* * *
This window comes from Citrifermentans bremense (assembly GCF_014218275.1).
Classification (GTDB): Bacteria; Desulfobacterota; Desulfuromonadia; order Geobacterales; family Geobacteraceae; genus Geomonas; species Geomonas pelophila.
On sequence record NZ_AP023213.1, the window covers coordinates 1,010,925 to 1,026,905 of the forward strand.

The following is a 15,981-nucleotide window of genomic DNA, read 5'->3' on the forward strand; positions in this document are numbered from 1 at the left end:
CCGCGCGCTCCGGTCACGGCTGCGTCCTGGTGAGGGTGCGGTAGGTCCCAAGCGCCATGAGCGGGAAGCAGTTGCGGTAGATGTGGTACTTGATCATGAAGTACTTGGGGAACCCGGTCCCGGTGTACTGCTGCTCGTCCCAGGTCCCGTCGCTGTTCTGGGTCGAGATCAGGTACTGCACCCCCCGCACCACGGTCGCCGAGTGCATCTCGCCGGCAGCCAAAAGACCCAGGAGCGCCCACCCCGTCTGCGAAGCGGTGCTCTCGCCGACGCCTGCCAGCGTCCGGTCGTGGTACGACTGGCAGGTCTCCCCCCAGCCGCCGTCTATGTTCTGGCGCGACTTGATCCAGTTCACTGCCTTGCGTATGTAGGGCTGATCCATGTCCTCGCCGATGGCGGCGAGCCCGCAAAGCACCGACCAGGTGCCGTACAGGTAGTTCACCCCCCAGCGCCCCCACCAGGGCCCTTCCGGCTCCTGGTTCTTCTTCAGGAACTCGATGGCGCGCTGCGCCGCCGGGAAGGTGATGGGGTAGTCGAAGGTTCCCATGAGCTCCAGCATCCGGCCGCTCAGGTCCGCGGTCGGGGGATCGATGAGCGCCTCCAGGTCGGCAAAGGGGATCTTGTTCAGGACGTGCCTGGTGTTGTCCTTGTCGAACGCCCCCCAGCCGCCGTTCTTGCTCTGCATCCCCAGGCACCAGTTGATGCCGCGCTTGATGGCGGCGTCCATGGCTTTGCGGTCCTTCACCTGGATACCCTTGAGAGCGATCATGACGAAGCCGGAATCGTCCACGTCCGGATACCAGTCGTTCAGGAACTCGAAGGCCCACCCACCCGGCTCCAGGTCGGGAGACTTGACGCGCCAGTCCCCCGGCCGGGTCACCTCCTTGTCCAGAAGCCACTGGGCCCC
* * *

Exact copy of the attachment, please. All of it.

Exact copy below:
This window comes from Citrifermentans bremense (assembly GCF_014218275.1).
Classification (GTDB): Bacteria; Desulfobacterota; Desulfuromonadia; order Geobacterales; family Geobacteraceae; genus Geomonas; species Geomonas pelophila.
On sequence record NZ_AP023213.1, the window covers coordinates 1,010,925 to 1,026,905 of the forward strand.

The following is a 15,981-nucleotide window of genomic DNA, read 5'->3' on the forward strand; positions in this document are numbered from 1 at the left end:
CCGCGCGCTCCGGTCACGGCTGCGTCCTGGTGAGGGTGCGGTAGGTCCCAAGCGCCATGAGCGGGAAGCAGTTGCGGTAGATGTGGTACTTGATCATGAAGTACTTGGGGAACCCGGTCCCGGTGTACTGCTGCTCGTCCCAGGTCCCGTCGCTGTTCTGGGTCGAGATCAGGTACTGCACCCCCCGCACCACGGTCGCCGAGTGCATCTCGCCGGCAGCCAAAAGACCCAGGAGCGCCCACCCCGTCTGCGAAGCGGTGCTCTCGCCGACGCCTGCCAGCGTCCGGTCGTGGTACGACTGGCAGGTCTCCCCCCAGCCGCCGTCTATGTTCTGGCGCGACTTGATCCAGTTCACTGCCTTGCGTATGTAGGGCTGATCCATGTCCTCGCCGATGGCGGCGAGCCCGCAAAGCACCGACCAGGTGCCGTACAGGTAGTTCACCCCCCAGCGCCCCCACCAGGGCCCTTCCGGCTCCTGGTTCTTCTTCAGGAACTCGATGGCGCGCTGCGCCGCCGGGAAGGTGATGGGGTAGTCGAAGGTTCCCATGAGCTCCAGCATCCGGCCGCTCAGGTCCGCGGTCGGGGGATCGATGAGCGCCTCCAGGTCGGCAAAGGGGATCTTGTTCAGGACGTGCCTGGTGTTGTCCTTGTCGAACGCCCCCCAGCCGCCGTTCTTGCTCTGCATCCCCAGGCACCAGTTGATGCCGCGCTTGATGGCGGCGTCCATGGCTTTGCGGTCCTTCACCTGGATACCCTTGAGAGCGATCATGACGAAGCCGGAATCGTCCACGTCCGGATACCAGTCGTTCAGGAACTCGAAGGCCCACCCACCCGGCTCCAGGTCGGGAGACTTGACGCGCCAGTCCCCCGGCCGGGTCACCTCCTTGTCCAGAAGCCACTGGGCCCC